Afro-Latinas made headlines in 2015. While Afro-Latinas, or Black Latinas, have been changing the game through activism, art, business and entertainment, among other spheres, for decades, there’s something about 2015 that resulted in greater visibility and awareness for our community globally. Between stereotype-smashing hashtags like #LatinasAreNot, #SomosMas and #Afrolatina, which gave many the platform to educate the masses online, and historic moments like Puerto Rican actress and singer Jeimy Osorio becoming the first Afro-Latina to cover Vanidades, a popular women’s magazine, our narratives are reaching new heights.
With the year nearly over, it’s only right we celebrate how Afro-Latinas did it big in ’15:
2. Vlogger Monica Veloz, widely known as MonicaStyleMuse, released a powerful YouTube video, “I Am Too Dark to Be Dominican.” “We need to stop thinking people look a specific way,” says Veloz in the video. “I don’t have to sit here and speak Spanish to you so you know I’m Dominican.”
3. TV series Celia debuted on Telemundo. It’s based on the life of legendary cantante cubana Celia Cruz, la Reina de la Salsa.
4. Jeimy Osorio, who plays the young Celia in Celia, became the first Afro-Latina cover girl for Vanidades.
5. Part Mexican, part Panamanian actress Tessa Thompson shined as actor Michael B. Jordan’s love interest, Bianca, in Creed.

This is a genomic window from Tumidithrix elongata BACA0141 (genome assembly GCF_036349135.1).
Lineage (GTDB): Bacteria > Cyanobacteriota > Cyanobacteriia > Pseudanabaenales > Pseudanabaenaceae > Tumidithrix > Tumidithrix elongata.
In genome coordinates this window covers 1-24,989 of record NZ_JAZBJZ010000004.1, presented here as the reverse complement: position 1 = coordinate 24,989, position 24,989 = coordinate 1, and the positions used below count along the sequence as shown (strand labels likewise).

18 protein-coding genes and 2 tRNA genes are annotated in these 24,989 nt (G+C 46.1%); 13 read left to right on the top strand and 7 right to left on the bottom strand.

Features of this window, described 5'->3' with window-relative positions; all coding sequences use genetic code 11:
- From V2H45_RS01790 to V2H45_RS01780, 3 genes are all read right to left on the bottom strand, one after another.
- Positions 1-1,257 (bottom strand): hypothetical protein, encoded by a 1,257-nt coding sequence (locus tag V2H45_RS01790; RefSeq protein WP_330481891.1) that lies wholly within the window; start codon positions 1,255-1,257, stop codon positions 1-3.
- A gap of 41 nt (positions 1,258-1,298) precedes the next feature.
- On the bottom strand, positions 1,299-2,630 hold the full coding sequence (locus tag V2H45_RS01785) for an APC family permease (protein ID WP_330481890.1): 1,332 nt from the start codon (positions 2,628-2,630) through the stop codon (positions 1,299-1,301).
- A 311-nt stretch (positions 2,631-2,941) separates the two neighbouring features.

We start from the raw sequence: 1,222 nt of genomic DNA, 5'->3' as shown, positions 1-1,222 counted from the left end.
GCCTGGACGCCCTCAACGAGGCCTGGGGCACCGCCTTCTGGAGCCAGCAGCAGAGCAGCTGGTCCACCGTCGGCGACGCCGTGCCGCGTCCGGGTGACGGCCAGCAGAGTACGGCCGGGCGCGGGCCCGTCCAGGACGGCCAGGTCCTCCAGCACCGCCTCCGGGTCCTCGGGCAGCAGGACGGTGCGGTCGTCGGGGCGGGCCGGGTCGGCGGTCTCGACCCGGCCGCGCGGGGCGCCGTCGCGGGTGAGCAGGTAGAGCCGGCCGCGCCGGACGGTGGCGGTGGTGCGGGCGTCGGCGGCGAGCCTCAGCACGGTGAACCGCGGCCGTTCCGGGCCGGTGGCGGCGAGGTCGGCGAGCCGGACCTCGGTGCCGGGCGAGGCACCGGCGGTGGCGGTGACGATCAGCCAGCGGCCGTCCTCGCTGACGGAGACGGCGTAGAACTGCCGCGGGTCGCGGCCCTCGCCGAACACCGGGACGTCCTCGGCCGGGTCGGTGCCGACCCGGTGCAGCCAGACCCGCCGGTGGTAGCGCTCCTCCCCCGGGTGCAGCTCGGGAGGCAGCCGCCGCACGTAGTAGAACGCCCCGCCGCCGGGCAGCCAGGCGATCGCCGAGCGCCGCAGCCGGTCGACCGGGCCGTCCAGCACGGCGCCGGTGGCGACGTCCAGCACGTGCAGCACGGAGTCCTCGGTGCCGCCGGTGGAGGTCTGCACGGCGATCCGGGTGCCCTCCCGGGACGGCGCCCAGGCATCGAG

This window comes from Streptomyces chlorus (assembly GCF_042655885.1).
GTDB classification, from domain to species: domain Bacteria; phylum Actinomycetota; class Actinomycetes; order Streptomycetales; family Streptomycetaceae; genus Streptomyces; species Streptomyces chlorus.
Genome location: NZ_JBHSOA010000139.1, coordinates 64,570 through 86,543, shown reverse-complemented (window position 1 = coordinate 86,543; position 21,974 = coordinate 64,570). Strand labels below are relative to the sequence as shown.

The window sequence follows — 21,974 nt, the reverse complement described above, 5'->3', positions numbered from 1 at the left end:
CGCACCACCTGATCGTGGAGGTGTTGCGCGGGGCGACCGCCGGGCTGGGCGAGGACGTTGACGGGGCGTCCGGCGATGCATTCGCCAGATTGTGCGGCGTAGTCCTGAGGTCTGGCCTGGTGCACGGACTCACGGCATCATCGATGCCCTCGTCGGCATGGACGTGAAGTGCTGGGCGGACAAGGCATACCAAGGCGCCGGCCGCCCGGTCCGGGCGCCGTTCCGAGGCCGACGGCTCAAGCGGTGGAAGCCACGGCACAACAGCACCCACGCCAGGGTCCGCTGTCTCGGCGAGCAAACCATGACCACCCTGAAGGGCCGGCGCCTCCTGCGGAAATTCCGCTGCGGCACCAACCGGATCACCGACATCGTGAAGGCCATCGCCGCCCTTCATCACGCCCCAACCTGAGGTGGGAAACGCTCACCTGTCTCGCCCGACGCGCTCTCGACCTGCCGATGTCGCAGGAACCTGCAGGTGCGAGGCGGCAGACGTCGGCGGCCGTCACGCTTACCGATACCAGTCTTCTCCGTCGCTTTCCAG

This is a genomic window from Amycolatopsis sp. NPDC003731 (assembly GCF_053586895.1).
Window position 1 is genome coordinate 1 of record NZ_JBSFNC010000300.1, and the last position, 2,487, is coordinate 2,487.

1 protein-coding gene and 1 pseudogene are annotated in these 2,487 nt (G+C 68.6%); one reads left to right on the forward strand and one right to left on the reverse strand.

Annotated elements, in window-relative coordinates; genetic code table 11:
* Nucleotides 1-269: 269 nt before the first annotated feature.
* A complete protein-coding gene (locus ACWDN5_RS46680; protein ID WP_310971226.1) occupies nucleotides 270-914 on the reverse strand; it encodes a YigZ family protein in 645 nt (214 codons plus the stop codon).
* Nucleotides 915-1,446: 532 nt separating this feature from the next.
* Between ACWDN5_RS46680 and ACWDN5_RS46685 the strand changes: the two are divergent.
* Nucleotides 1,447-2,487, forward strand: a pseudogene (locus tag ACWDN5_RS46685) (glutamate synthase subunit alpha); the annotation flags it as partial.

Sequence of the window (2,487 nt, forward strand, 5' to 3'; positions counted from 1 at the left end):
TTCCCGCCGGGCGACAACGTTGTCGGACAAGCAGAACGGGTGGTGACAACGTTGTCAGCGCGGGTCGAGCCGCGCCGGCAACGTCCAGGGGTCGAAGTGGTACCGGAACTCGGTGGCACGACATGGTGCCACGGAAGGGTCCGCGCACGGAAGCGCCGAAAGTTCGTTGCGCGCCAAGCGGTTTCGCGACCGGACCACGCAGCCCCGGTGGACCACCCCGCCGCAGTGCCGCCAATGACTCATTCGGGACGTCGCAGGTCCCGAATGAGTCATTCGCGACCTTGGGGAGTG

6. Graciela Dixon became the first woman of African descent to serve as Panama’s Chief Justice.
7. Cuba holds its first natural hair competition in Havana. Hosted by performance artist Susana Delahante, the two-hour competition brought over 70 contestants in an effort to celebrate the beauty of the Afro-Cuban community.
8. Thousands of Afro-Brazilians gather in Salvador da Bahia, Brazil for the first ever Natural Hair Empowerment March (Marcha do Empoderamento Crespo). The march was organized by Lorena Lacerda, Andrea and Naiara Souza Gouveia.The historic march took place on November 7, which is exactly 41 years after the historic first march that marked the start of the Black Power movement in Bahia in 1974.
9. Blogger and image activist Carolina “Miss Rizos” Contreras opens first natural hair salon in the Dominican Republic. Contreras and her salon were recently featured in the New York Times.
Pages: 1 2